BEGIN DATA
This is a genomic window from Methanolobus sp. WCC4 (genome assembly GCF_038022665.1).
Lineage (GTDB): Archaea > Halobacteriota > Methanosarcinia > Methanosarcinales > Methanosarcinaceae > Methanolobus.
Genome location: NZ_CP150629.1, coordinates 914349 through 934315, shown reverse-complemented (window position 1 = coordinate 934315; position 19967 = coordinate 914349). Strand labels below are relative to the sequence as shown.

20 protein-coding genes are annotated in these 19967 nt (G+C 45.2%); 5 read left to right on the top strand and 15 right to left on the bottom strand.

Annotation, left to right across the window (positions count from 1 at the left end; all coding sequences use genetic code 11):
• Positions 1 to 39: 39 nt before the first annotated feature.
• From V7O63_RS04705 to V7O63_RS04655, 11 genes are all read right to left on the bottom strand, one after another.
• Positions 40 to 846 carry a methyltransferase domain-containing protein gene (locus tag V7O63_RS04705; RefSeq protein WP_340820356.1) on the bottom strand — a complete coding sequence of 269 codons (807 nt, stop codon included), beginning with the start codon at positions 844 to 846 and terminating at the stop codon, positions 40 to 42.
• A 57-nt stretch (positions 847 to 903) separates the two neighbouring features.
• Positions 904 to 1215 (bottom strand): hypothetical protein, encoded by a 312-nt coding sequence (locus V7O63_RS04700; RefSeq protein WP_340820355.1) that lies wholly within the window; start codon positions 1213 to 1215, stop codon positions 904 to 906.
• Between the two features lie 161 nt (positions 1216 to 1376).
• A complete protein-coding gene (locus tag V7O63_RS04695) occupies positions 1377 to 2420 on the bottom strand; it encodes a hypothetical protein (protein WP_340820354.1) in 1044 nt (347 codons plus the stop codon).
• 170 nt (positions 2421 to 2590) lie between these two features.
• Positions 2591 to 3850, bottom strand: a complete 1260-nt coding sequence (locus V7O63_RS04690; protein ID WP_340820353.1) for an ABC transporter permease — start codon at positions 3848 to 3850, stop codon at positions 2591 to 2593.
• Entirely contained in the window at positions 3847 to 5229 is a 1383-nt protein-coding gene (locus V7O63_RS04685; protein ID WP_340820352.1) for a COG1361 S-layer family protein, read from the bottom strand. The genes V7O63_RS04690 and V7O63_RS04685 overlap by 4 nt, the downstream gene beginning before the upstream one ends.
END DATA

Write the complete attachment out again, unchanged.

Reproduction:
This is a genomic window from Methanolobus sp. WCC4 (genome assembly GCF_038022665.1).
Lineage (GTDB): Archaea > Halobacteriota > Methanosarcinia > Methanosarcinales > Methanosarcinaceae > Methanolobus.
Genome location: NZ_CP150629.1, coordinates 914349 through 934315, shown reverse-complemented (window position 1 = coordinate 934315; position 19967 = coordinate 914349). Strand labels below are relative to the sequence as shown.

20 protein-coding genes are annotated in these 19967 nt (G+C 45.2%); 5 read left to right on the top strand and 15 right to left on the bottom strand.

Annotation, left to right across the window (positions count from 1 at the left end; all coding sequences use genetic code 11):
• Positions 1 to 39: 39 nt before the first annotated feature.
• From V7O63_RS04705 to V7O63_RS04655, 11 genes are all read right to left on the bottom strand, one after another.
• Positions 40 to 846 carry a methyltransferase domain-containing protein gene (locus tag V7O63_RS04705; RefSeq protein WP_340820356.1) on the bottom strand — a complete coding sequence of 269 codons (807 nt, stop codon included), beginning with the start codon at positions 844 to 846 and terminating at the stop codon, positions 40 to 42.
• A 57-nt stretch (positions 847 to 903) separates the two neighbouring features.
• Positions 904 to 1215 (bottom strand): hypothetical protein, encoded by a 312-nt coding sequence (locus V7O63_RS04700; RefSeq protein WP_340820355.1) that lies wholly within the window; start codon positions 1213 to 1215, stop codon positions 904 to 906.
• Between the two features lie 161 nt (positions 1216 to 1376).
• A complete protein-coding gene (locus tag V7O63_RS04695) occupies positions 1377 to 2420 on the bottom strand; it encodes a hypothetical protein (protein WP_340820354.1) in 1044 nt (347 codons plus the stop codon).
• 170 nt (positions 2421 to 2590) lie between these two features.
• Positions 2591 to 3850, bottom strand: a complete 1260-nt coding sequence (locus V7O63_RS04690; protein ID WP_340820353.1) for an ABC transporter permease — start codon at positions 3848 to 3850, stop codon at positions 2591 to 2593.
• Entirely contained in the window at positions 3847 to 5229 is a 1383-nt protein-coding gene (locus V7O63_RS04685; protein ID WP_340820352.1) for a COG1361 S-layer family protein, read from the bottom strand. The genes V7O63_RS04690 and V7O63_RS04685 overlap by 4 nt, the downstream gene beginning before the upstream one ends.